At first the two worked together on an image of her. But as the project developed, their thinking widened, and Fawcett set to sculpting Edmier while Edmier was sculpting her.
Despite a few bumps in the road -- their first terra-cotta collaboration exploded in the kiln -- the partnership stretched to two years, on and off, enduring Sept. 11, family crises and the unpredictable nature of Fawcett's acting gigs.
The sculpture of Fawcett was cast in fiberglass, shipped to Italy and copied by craftsmen into marble. The figure of Edmier was cast in bronze in upstate New York. Among the other pieces they made together: multiples of "Shell," a large clamshell made of melted crayons and filled with beach sand from Padre Island, Texas. A handful of the smaller pieces have been exhibited in Europe, but the central dual portrait is going public for the first time.
Though the image of Fawcett is a nude, the supine figure lies in the most demure pose possible, which is not a coincidence. Fawcett wore a bathing suit and a chiffon cover-up for most of the work, and "I know when I was up on the clay, I was very conscious of revealing as little as possible. The intention was not to make it erotic."
The male figure, on the other hand, stands tall and conceals nothing. That posed a challenge for Fawcett, who'd never sculpted male genitals before. Yet the strangest thing about posing nude, said Edmier, was "how normal it all felt."
Along the way, Edmier and Fawcett learned enough about each other that the two of them, both single, can do a fair imitation of a long-married couple. In fact, Edmier said, "we've had a personal relationship." Between them, it is established that he is the morning person, she is the night person. He is inclined to trust his memory; she takes notes, makes sketches, dates Polaroids. He is the one who has worked with unorthodox materials like dental acrylic; she is the one with more experience in clay.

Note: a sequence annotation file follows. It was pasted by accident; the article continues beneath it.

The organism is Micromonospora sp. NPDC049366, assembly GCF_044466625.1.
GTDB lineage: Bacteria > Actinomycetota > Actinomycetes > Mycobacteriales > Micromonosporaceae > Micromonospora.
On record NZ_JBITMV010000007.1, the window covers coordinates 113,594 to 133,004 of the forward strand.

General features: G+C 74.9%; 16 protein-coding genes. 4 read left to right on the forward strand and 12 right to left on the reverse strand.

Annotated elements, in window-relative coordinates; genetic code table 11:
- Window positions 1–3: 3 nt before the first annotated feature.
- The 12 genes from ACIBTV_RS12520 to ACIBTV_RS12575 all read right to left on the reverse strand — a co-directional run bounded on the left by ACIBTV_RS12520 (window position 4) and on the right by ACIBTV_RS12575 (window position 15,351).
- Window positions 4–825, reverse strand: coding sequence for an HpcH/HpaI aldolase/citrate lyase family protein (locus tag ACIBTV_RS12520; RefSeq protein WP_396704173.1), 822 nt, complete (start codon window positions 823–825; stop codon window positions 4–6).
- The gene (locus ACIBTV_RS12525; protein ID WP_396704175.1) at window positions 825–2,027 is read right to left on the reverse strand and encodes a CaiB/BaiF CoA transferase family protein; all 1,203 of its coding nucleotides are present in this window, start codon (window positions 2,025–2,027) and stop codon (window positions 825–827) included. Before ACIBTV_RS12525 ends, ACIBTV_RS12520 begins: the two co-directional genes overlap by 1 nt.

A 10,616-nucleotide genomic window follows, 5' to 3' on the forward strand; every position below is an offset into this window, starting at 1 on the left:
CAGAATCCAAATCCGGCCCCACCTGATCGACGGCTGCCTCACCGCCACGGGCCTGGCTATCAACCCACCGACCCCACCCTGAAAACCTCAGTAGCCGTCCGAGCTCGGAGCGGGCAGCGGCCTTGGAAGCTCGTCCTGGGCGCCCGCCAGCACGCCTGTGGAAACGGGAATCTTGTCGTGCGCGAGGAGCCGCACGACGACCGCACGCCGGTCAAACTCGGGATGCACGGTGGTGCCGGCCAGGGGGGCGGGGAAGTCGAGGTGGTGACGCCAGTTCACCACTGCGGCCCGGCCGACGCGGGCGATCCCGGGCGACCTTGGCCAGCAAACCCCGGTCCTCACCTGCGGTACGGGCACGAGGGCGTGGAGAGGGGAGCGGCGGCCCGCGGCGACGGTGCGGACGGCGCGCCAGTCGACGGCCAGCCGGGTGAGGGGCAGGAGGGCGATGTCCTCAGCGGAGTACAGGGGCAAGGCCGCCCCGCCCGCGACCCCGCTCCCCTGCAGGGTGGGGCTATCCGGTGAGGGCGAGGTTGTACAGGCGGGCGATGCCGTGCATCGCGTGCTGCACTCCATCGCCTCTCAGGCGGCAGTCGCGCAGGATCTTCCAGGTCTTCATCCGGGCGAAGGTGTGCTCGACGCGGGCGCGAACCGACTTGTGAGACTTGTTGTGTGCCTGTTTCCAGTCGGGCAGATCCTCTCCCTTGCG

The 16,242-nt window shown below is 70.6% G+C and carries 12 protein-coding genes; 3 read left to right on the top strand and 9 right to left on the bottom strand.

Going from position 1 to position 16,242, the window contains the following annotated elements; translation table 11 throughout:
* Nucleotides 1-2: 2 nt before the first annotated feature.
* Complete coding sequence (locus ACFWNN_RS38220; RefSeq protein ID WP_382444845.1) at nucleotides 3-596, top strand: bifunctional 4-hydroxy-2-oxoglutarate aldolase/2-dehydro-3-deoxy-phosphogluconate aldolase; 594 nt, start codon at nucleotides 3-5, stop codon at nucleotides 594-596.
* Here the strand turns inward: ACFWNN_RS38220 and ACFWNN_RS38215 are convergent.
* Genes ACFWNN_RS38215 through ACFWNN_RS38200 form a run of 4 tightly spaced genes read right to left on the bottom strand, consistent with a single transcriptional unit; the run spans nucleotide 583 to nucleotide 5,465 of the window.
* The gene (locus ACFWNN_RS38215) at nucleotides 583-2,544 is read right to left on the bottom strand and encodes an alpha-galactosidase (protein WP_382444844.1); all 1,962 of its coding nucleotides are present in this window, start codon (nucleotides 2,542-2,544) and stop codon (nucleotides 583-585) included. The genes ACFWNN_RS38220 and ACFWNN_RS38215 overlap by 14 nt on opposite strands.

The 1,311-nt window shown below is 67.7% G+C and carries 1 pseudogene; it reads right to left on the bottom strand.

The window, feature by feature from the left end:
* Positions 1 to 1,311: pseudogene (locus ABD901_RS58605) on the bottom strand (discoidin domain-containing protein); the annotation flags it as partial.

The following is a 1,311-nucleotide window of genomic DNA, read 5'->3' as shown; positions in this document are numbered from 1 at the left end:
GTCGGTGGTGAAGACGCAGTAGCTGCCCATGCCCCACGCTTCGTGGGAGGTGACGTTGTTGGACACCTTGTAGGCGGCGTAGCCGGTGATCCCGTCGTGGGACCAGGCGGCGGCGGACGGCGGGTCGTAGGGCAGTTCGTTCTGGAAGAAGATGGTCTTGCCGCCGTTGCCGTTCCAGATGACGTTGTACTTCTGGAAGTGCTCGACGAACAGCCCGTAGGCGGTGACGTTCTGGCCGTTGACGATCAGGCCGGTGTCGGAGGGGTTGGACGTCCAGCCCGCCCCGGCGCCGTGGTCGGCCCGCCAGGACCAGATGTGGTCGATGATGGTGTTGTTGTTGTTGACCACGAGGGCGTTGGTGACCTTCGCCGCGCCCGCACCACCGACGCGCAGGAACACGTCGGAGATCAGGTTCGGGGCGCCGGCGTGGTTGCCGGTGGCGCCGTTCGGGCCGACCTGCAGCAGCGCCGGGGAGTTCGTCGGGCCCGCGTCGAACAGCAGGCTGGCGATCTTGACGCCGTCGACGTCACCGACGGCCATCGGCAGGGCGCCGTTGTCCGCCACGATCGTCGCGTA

Working with Edmier, Fawcett decided, was "like meeting with a secure director, a Robert Altman, who says, 'What are your ideas?' " And in their working relationship, she added, "we were able to sort of leave my celebrity out of it."
Whether or not the art is worthwhile, audiences and critics will soon have a chance to judge. And the marketplace may as well. Edmier and Fawcett will replicate some of their works in editions of up to 10, and Edmier's dealer, Friedrich Petzel in New York, has already sold three pieces from the "Shell" edition. (Petzel declined to disclose prices.)
"I hope we can just make some of the costs back," said Edmier.
As for the distance now between the star and the fan, things have changed since that day at the toy store.
"If I had to pick people who really knew me, through work, through frustration, through extreme happiness, through extreme creativity -- you know, the whole realm -- I would say: Keith does," said Fawcett. "And he's known me for less time than a lot of people."
Coming soon to LACMA ... Sculptor Keith Edmier and his muse, Farrah Fawcett, make art together.
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